Blue has been making microphones for a while now. Not a day goes by when I don’t hear someone make reference to the Snowball, the mic that seemed to take YouTubers content and shoot their quality right up. So what would their latest effort turn up, with the Blue Yeti Nano? Let’s find out?
I feel like I should preface this with the fact that I’ve been desperate to replace my Logitech G430 since I got it. It makes my giant head hurt and the mic isn’t great. Coupled with the fact that I kinda wanted a desk mic for our weekly video series, the Blue Yeti Nano seemed like a great replacement on all fronts.
The Blue Yeti Nano comes with a USB to micro USB cable so you can connect the microphone to your computer for ease of use. There’s also a pre-fitted stand which adds some stability to it and means that the thing isn’t going to be rolling around your desk while you scream incoherently at Discord. If you’d rather seat the Yeti Nano in an arm or anything else, then you can mount it multiple ways as shock mounts and boom arms are supported, as well as microphone stands and tripods. Essentially, if you want to mount it on something, you’re gonna be hard pressed to find something that you can’t mount it on.
Clicking the lovely little button on the back changes whether the Blue Yeti Nano takes its input from directly in front of it, or whether it captures everything. It’s unfortunately not as direct as you’d probably like it to be, but the distinction is clear between the two settings. If you’re going to be using it for multiple voices, you’re likely to see a drop in quality than if you just used it for yourself.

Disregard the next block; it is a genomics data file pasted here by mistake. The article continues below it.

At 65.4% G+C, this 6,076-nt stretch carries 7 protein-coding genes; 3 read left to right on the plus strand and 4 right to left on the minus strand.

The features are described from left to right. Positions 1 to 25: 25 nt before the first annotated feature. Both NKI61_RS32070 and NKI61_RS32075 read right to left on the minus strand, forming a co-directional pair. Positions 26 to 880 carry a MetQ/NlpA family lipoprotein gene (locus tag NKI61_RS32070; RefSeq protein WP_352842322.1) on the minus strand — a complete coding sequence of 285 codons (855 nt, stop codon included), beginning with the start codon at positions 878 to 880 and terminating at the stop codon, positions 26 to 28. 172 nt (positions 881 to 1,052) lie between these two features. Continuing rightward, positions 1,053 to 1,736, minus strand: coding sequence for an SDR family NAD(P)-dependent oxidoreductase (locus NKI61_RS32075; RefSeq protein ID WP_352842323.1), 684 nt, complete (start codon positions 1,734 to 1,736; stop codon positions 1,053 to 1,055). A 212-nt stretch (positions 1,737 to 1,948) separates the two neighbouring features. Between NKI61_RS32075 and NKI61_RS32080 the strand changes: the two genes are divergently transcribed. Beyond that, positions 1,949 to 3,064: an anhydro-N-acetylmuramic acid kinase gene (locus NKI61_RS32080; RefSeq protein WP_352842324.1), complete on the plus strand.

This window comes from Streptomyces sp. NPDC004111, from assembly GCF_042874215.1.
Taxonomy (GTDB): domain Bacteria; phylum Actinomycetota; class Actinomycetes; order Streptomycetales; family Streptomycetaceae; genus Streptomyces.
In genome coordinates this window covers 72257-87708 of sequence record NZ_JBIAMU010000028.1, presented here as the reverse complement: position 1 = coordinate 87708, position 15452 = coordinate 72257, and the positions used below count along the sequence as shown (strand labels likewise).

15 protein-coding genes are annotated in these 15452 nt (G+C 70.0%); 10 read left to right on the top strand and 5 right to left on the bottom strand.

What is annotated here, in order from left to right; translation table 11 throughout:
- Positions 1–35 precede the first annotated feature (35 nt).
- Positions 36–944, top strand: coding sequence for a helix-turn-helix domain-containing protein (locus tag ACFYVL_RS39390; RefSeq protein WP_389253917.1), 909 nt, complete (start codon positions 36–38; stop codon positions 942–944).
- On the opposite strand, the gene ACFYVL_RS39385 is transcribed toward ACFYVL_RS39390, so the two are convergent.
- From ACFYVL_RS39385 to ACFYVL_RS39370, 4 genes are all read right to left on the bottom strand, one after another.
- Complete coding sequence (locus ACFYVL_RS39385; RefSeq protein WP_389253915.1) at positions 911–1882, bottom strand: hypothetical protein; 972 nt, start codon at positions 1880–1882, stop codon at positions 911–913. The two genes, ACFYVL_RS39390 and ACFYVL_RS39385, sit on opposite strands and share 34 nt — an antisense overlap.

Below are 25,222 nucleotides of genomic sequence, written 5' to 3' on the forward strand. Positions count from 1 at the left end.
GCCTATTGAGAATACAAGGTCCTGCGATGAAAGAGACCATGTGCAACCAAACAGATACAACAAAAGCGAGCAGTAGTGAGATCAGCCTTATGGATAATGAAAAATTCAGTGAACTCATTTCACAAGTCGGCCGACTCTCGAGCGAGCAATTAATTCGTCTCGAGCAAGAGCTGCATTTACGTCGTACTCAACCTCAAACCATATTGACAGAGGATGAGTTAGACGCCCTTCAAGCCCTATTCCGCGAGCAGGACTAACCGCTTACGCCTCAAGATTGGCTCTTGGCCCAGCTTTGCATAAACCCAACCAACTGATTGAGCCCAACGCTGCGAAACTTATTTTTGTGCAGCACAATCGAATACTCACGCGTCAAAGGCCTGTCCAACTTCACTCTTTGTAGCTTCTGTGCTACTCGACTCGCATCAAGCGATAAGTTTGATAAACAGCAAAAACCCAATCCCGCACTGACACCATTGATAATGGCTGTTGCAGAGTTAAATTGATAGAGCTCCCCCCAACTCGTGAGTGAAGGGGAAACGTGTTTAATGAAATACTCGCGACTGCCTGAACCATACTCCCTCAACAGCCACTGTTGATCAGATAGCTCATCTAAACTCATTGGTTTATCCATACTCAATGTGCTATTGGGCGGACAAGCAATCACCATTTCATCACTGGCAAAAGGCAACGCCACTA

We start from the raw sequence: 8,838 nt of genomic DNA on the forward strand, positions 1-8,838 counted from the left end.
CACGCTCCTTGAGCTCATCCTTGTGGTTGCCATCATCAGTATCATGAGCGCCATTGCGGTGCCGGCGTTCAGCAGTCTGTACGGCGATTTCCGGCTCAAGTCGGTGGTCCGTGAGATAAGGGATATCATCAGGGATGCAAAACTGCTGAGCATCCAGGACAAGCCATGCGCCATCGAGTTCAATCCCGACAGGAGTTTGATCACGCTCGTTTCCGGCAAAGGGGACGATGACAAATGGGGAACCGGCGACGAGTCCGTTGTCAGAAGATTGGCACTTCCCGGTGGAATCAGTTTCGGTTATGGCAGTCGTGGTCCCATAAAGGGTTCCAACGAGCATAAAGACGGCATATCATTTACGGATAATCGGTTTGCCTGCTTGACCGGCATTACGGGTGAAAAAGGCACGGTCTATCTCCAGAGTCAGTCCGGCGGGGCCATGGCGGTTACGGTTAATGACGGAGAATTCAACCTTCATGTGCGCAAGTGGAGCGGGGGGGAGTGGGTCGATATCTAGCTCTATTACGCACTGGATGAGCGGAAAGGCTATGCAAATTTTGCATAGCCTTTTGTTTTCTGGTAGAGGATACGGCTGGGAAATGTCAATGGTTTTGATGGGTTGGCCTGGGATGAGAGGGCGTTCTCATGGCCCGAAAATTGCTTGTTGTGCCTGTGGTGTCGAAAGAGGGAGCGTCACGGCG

The quality overall is very good for the price of the microphone. It’s crisp and clear. You don’t have the pseudo-underwater sound that you get from some cheaper microphones. While it doesn’t come with a pop filter, there doesn’t seem to be too much popping through use, though the way you speak may affect the mileage there.
Zero latency monitoring is a wonderful feature if you wish to hear yourself in realtime, but this also allows something that I find really cool. There’s a headphone jack in the bottom of the Blue Yeti Nano for monitoring purposes, but because of this you can set it as an output device, meaning you can wack in your favorite headphones in and have game audio piped into your ears. It’s the little things, right?
There’s a headphone volume control on the front of the Blue Yeti Nano which is beautifully color coded. It’ll glow green when there’s audio to be had. Push it in and the green becomes red and your headphones will be muted. What’s weird is that the button feels cheap. It’s a little loose, so you can wobble it around and it’s seemingly made from cheap plastic. Also, you can turn the volume button infinitely. There’s no way to tell whether you’re at max volume or not as the thing keeps turning. While this point may only really apply to me, it’s still a point I wish to make and it’s that there’s no resistance when you turn the headphone volume. Maybe I’m odd in that regard, but there doesn’t seem to be much in the way of grip.
While there’s a headphone volume setting built on to the Blue Yeti Nano itself, there’s no actual microphone volume setting built into it. You can control it via the Blue Sherpa app, but you’re limited in your options and honestly, it’s weird that they made the choice to not include a volume dial for the microphone itself.
The Blue Yeti Nano feels like, and pardon my French, a fucking tank. The thing is small and compact, yet picking it up in the stand makes it feel like a true chonky boy. It definitely feels like you could easily travel around with it and it’d survive more than a few dings. The stand it comes with has enough stability to kill any intruder, should you need to and I feel that the Blue Yeti Nano could be used as a decent projectile, should the end times arrive.
Obviously, the Blue Yeti Nano is smaller than Blues other microphones, the clue is in the name, and it feels compact enough that you could travel easily with it with no issue.
Overall, the Blue Yeti Nano is a wonderful microphone. It feels very high end without having that price tag attached to it. There are a few cut corners, like the lack of a microphone volume knob and the headphone volume knob is a bit cheap, but ultimately the sounds quality is great.